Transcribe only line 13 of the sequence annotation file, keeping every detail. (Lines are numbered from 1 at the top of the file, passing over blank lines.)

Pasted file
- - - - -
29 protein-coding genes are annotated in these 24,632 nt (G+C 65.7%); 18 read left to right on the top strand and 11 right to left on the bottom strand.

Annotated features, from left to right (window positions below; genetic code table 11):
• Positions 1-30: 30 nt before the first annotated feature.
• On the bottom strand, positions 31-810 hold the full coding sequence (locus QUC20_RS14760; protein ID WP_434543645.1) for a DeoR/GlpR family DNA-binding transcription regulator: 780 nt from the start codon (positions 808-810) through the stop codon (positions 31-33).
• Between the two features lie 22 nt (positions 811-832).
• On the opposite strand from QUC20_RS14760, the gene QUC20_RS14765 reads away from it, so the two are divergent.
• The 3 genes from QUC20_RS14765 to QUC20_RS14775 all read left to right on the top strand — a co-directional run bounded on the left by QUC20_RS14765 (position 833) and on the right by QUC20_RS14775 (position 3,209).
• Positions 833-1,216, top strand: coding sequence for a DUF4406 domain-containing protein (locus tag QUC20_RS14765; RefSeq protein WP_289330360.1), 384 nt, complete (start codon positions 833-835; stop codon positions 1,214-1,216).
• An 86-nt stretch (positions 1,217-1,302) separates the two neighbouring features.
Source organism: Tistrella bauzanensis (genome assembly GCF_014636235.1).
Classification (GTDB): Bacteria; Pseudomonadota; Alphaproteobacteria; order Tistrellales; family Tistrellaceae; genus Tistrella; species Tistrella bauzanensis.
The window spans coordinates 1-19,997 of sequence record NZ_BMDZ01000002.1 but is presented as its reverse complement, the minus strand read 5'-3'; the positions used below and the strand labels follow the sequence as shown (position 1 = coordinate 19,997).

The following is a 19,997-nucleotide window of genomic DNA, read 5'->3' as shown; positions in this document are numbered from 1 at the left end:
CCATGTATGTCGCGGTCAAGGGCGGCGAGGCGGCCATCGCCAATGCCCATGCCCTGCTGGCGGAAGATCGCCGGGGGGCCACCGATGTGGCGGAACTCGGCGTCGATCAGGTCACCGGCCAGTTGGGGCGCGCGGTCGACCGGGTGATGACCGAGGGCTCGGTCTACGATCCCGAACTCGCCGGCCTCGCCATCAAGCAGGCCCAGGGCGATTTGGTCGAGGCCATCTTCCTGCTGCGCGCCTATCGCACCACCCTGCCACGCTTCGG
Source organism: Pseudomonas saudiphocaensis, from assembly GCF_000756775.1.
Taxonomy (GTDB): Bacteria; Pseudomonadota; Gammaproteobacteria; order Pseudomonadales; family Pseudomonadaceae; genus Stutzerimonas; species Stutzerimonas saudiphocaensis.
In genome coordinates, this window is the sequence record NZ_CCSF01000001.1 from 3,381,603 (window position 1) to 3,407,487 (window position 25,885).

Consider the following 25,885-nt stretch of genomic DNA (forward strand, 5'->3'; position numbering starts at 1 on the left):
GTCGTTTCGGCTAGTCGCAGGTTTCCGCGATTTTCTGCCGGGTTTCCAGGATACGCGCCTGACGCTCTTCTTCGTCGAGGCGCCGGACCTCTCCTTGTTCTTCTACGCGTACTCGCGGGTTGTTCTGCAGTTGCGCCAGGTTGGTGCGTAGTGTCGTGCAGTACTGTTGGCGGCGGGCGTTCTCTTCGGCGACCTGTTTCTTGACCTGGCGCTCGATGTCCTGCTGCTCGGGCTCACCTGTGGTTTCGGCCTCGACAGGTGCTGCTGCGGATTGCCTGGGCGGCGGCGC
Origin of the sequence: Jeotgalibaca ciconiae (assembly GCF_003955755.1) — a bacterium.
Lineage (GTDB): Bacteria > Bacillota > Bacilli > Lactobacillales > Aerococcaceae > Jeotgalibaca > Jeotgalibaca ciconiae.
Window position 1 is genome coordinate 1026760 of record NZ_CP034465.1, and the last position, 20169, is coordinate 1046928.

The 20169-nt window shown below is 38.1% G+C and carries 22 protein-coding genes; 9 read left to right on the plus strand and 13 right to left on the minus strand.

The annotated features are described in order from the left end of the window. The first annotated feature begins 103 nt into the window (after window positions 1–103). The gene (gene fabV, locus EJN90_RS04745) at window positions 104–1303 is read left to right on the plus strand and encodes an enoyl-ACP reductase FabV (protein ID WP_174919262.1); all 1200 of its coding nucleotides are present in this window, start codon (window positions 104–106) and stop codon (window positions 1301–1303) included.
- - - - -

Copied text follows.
The following is a 19,997-nucleotide window of genomic DNA, read 5'->3' as shown; positions in this document are numbered from 1 at the left end: